Among his many honors, Dr. Aldrich was elected to the National Academy of Engineering in 1984, and in 2004 was given ASCE's OPAL award for Outstanding Lifetime Achievement in Management. He was also a member of the honorary societies of Sigma Xi, Tau Beta Pi, and Chi Epsilon.
Aldrich was active in creating The Engineering Center (TEC) in Boston, having chaired the Fund Raising Committee for The Engineering Center of Trust (TECET) and serving as founding trustee of TECET in 1989. The Trust purchased One Walnut Street, the Phillips-Winthrop House located on Beacon Hill, for the home of The Engineering Center. In recognition of his leadership, The Aldrich Conference Center was dedicated at TEC in 1998. In that year, he and Charles H. Spaulding received the first TEC Leadership Awards.
Throughout his career, Dr. Aldrich had been a devoted alumnus of MIT. He was president of the Alumni Association in 1980-1981 and served on the MIT Corporation from 1980 through 1986; for three of those years, he was on the Executive Committee. He was a member of the Corporation Development Committee and was given its Marshall B. Dalton '15 Award in 1996. He has chaired gift committees for his Class of 1947 reunions and holds the Bronze Beaver, the highest award the Association of MIT Alumni and Alumnae bestows on its volunteers.
A resident of Concord for 62 years, Aldrich was active at the Trinitarian Congregational Church where he served in many roles, from chairman of the building committee for a church school wing in 1955, to Moderator, Deacon and chairman of the Stewardship, Property and other committees. For the Town of Concord, he was a member and chairman of the Public Works Commission.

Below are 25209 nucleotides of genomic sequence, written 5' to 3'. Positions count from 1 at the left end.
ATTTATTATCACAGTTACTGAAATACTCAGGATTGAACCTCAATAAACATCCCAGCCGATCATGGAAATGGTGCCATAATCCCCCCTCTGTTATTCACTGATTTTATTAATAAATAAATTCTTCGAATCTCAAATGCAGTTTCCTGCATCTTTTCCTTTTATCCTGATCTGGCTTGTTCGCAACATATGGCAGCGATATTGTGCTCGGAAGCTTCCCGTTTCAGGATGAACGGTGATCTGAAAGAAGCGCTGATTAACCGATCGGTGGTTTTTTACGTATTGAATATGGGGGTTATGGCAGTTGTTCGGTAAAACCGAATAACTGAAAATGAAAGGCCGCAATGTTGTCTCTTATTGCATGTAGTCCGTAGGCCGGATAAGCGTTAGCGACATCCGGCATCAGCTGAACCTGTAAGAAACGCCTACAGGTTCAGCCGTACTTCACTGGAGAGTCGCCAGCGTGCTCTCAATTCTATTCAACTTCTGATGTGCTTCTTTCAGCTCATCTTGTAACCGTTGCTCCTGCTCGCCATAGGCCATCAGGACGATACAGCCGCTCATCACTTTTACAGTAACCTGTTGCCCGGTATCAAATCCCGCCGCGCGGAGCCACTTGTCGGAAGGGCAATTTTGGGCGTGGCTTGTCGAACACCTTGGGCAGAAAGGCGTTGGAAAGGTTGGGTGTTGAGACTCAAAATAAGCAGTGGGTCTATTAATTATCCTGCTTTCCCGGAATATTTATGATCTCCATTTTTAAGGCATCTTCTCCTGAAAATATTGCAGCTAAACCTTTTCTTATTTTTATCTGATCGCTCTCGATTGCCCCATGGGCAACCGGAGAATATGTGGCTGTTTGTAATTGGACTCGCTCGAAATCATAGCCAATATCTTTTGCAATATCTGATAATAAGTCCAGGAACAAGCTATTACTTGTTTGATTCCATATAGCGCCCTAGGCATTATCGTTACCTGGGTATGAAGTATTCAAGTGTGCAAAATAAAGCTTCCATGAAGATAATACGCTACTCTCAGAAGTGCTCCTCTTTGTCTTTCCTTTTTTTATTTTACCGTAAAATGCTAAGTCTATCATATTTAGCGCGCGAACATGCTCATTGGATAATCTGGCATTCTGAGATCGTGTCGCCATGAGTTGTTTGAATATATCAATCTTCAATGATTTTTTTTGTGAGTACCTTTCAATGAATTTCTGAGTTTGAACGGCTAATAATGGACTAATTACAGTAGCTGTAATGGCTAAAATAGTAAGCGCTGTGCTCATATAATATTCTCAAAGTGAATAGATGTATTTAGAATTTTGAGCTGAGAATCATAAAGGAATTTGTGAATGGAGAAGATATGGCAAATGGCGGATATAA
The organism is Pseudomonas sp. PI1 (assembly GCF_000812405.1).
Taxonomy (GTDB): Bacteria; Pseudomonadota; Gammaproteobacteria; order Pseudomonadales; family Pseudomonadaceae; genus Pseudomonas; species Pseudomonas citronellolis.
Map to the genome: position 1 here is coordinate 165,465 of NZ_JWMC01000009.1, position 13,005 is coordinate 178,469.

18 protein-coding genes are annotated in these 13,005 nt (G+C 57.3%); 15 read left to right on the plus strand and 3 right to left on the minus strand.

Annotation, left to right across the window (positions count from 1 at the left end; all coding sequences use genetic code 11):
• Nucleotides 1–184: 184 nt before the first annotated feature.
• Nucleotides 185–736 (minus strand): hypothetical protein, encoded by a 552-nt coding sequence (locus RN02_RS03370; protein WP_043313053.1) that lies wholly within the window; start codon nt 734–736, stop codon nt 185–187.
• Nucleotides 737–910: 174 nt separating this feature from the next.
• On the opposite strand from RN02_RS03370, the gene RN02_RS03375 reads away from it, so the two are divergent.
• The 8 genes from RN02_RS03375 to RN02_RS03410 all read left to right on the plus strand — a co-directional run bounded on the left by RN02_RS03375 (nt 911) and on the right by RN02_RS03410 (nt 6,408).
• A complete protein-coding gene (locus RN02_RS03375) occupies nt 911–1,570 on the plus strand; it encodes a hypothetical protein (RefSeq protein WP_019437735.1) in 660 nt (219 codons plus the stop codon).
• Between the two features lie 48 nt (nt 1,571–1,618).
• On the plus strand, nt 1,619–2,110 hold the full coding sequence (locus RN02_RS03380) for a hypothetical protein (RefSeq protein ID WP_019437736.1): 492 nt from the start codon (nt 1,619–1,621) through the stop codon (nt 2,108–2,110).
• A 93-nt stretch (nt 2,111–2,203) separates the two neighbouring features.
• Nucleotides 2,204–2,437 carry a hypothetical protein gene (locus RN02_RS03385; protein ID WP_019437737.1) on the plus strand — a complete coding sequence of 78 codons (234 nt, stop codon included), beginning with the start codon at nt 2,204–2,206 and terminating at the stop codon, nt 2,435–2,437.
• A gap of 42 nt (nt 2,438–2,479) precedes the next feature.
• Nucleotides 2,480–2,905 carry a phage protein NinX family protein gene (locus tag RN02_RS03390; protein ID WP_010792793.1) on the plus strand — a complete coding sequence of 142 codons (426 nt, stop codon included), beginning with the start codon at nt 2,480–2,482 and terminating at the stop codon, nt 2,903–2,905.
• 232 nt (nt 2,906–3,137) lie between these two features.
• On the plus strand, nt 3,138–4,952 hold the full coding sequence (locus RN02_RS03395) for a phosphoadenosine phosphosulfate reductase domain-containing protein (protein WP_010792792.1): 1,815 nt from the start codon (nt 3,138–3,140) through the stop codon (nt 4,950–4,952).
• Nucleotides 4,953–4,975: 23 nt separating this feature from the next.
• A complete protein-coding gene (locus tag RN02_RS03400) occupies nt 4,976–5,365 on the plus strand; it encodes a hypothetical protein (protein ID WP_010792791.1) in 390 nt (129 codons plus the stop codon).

Following retirement from Haley & Aldrich in 1992, Dr. Aldrich became interested in the genealogy of his family. He authored two books published by Penobscot Press, A Branch of the Aldrich Family in America (1996) and George Lathrop Cooley and Clara Elizabeth Hall, Their Ancestors and Descendants in America (2001). At one time, he played tennis and was an avid gardener. He and his wife were frequent travellers.
Aldrich was veteran of World War II, serving in the Navy V-5 Flight Training Program in 1944 and 1945. During his training at the University of Iowa in 1944, he met his wife, the former Lois A. Grissell of Cedar Rapids, Iowa. They married in Cedar Rapids on February 23, 1946.
In addition to his wife of 68 years he leaves three daughters, Katheryn Aldrich of Talent, OR, Barbara Robb of Calais, ME, and Jean Barrett Sommerville of Alpharetta, GA; two sons, Harl Aldrich, III of Kalispell, MT and Kent Aldrich of Tigard, OR; eight grandchildren and nine great-grandchildren.
Family and friends will gathered for Harl's life celebration on Saturday, December 6 at 1:00 pm in the Trinitarian Congregational Church, 54 Walden St., Concord. Interment was private in Sleepy Hollow Cemetery, Concord.
Gifts in his name may be made to:
Trinitarian Congregational Church
54 Walden Street
Concord, MA 01742
MIT Alumni Fund
Massachusetts Institute of Technology
600 Memorial Drive, W98-200
Cambridge, MA 02139-4822